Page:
DETROIT – The Detroit City Council is working to tackle the problem of dangerous animals in the city by making amendments to a current ordinance.
On Monday morning, changes to Chapter 6 of the 1984 Detroit City Code, Animal Control, Regulation and Care were introduced into committee. The memorandum was submitted by Council President Brenda Jones.
An official from the City Council said the changes are mostly about generating money for the city to be able to properly police animals throughout the city. Under the proposed changes, if someone violates the ordinance, they would be fined.
One of the amendments is changing the name of the entity from Animal Control Division to Animal Care and Control Division.
The changes would also make sure whenever a dog, cat, ferret or other animal is delivered, left with or impounded by Animal Control, a record would be kept that includes the description of the animal, along with the circumstances and date it was acquired. The statistics would then be submitted annually to the Michigan Department of Agriculture and Rural Development and to the City Council so residents could stay informed.
Another amendment addresses how animal control officers obtain animals. It would ensure officers do not go inside a home to get an animal without the owner's consent, a warrant or a guarantee that the animal is in imminent danger. Mark Toaz, with the city's law department, cited Fourth Amendment concerns as the reason for the proposed change.
The ordinance also addressed tethering and a number of new city laws surrounding the issue such as an owner cannot tether a dog for more than three hours each day, an owner cannot tether a dog that is younger than 4 months old, and also cannot tether a dog using anything but a coated steel cable. Using rope or a metal chain would be a violation. Toaz said if an owner is going to tether their dog, they "need to do so humanely."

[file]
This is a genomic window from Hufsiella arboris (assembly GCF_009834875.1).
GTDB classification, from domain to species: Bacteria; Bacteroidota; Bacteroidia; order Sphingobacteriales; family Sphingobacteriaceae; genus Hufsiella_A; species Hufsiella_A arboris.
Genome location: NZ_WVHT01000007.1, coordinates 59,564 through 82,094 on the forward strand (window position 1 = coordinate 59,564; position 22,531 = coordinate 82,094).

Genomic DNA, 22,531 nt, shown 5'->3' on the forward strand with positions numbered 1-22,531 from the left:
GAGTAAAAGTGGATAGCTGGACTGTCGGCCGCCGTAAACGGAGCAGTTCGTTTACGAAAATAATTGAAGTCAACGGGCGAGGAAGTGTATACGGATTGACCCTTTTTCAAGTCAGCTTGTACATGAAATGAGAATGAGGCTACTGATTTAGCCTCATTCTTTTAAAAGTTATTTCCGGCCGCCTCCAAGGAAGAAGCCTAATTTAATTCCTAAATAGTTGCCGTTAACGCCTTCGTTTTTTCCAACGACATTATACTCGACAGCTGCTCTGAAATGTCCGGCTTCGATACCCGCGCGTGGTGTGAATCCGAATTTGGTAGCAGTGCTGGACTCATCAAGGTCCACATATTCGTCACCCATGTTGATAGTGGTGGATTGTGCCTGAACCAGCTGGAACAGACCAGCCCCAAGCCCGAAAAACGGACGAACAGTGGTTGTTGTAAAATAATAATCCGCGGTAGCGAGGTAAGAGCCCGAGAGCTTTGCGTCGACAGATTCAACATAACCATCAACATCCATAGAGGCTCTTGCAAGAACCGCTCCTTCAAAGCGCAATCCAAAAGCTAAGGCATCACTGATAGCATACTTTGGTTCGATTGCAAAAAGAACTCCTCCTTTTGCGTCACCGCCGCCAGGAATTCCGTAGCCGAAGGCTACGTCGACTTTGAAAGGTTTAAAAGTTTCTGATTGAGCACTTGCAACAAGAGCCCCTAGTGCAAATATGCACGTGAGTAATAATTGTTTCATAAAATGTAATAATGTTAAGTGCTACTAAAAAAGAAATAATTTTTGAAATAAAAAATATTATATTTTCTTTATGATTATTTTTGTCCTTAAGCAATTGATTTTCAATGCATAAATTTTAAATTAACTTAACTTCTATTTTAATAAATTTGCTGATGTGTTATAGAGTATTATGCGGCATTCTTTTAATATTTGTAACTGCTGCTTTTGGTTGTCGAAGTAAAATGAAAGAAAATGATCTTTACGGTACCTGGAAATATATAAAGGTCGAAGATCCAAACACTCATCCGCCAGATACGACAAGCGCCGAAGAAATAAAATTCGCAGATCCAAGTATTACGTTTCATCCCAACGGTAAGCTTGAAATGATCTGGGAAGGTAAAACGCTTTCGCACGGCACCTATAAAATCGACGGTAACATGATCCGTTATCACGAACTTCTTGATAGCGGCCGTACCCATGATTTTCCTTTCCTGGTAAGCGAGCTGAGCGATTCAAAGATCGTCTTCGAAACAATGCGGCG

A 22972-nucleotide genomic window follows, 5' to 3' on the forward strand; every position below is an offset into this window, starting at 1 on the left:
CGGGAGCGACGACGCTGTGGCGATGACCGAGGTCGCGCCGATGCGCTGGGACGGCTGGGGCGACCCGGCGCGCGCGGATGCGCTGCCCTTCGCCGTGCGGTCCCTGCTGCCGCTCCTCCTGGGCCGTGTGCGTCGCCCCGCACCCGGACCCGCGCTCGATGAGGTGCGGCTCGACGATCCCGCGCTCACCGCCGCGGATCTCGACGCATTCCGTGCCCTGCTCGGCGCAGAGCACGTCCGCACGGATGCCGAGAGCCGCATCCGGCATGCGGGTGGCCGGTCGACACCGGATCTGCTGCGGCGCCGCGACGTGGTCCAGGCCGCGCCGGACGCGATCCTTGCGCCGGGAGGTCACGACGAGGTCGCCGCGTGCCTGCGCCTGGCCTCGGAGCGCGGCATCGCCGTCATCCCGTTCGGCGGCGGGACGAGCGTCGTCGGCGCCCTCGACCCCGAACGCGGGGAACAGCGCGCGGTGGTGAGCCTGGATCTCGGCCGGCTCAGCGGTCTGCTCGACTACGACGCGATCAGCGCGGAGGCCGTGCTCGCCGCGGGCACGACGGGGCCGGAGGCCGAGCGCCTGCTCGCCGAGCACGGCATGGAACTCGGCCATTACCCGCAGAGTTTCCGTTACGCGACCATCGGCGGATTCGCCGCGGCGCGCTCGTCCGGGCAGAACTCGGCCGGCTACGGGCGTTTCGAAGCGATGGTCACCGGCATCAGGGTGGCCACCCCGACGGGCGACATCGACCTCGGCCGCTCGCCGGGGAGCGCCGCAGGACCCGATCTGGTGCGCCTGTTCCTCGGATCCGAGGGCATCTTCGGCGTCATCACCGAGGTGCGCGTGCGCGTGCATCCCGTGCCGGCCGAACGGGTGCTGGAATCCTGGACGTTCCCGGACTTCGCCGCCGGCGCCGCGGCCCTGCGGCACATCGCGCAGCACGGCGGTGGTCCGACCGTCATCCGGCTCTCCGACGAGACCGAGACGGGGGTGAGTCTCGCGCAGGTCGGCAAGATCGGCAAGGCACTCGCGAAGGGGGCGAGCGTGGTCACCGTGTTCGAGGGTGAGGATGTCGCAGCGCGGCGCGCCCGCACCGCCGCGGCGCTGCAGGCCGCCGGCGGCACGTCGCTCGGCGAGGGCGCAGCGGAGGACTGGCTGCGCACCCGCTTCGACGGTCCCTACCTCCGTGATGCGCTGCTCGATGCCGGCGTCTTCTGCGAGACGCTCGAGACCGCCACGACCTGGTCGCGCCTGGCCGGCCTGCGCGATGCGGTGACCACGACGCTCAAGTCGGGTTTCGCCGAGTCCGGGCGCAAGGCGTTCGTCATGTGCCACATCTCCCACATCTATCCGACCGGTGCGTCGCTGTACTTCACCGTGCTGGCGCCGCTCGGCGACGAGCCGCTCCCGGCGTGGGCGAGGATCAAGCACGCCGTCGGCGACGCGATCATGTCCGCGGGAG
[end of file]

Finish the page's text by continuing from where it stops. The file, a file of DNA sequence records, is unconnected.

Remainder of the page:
Detroit resident,Stephanie Crispen agrees with the proposed changes to the tethering policy.
"[Tethering] It'll make them more aggressive and they would be wild and wouldn't know how to act. No one wants to be detained," she said.
Martin Yost, who grew up in Detroit, also believes changes need to be made to the ordinance, but shares a different opinion.
"Some dogs do have to be tethered or have to have a barricade put around their surroundings because think of the mother walking with her child and the pit bulls were able to have access to the child and unfortunately we know what happened there," Yost said.
Yost was referring to the Xavier Strickland case from December 2015. A Detroit City Council member said that incident led council members to start addressing the current ordinance.
Strickland's mother, Dolly Strickland, said by phone Monday that she agrees the city needs to address the issue of dangerous animals.
The amendments will be taken up again in two weeks.